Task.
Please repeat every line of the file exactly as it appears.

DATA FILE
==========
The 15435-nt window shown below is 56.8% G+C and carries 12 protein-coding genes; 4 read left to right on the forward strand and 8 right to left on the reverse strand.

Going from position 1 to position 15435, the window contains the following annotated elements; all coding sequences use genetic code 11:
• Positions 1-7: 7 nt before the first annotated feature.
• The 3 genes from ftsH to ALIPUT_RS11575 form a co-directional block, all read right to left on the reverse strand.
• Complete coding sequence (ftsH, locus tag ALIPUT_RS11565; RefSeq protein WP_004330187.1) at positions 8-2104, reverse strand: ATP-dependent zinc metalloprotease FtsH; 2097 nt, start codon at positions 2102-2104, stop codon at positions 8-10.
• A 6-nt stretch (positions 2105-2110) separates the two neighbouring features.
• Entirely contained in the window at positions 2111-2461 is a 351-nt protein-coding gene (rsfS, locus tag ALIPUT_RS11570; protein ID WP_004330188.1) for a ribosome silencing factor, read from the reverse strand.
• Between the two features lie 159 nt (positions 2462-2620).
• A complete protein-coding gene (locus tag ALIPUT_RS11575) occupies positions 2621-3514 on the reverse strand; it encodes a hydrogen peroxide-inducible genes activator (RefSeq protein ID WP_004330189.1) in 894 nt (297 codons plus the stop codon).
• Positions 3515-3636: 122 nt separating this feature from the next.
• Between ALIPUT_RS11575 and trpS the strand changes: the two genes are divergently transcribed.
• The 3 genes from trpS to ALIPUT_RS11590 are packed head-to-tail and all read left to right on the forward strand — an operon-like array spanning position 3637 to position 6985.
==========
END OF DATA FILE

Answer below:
The 15435-nt window shown below is 56.8% G+C and carries 12 protein-coding genes; 4 read left to right on the forward strand and 8 right to left on the reverse strand.

Going from position 1 to position 15435, the window contains the following annotated elements; all coding sequences use genetic code 11:
• Positions 1-7: 7 nt before the first annotated feature.
• The 3 genes from ftsH to ALIPUT_RS11575 form a co-directional block, all read right to left on the reverse strand.
• Complete coding sequence (ftsH, locus tag ALIPUT_RS11565; RefSeq protein WP_004330187.1) at positions 8-2104, reverse strand: ATP-dependent zinc metalloprotease FtsH; 2097 nt, start codon at positions 2102-2104, stop codon at positions 8-10.
• A 6-nt stretch (positions 2105-2110) separates the two neighbouring features.
• Entirely contained in the window at positions 2111-2461 is a 351-nt protein-coding gene (rsfS, locus tag ALIPUT_RS11570; protein ID WP_004330188.1) for a ribosome silencing factor, read from the reverse strand.
• Between the two features lie 159 nt (positions 2462-2620).
• A complete protein-coding gene (locus tag ALIPUT_RS11575) occupies positions 2621-3514 on the reverse strand; it encodes a hydrogen peroxide-inducible genes activator (RefSeq protein ID WP_004330189.1) in 894 nt (297 codons plus the stop codon).
• Positions 3515-3636: 122 nt separating this feature from the next.
• Between ALIPUT_RS11575 and trpS the strand changes: the two genes are divergently transcribed.
• The 3 genes from trpS to ALIPUT_RS11590 are packed head-to-tail and all read left to right on the forward strand — an operon-like array spanning position 3637 to position 6985.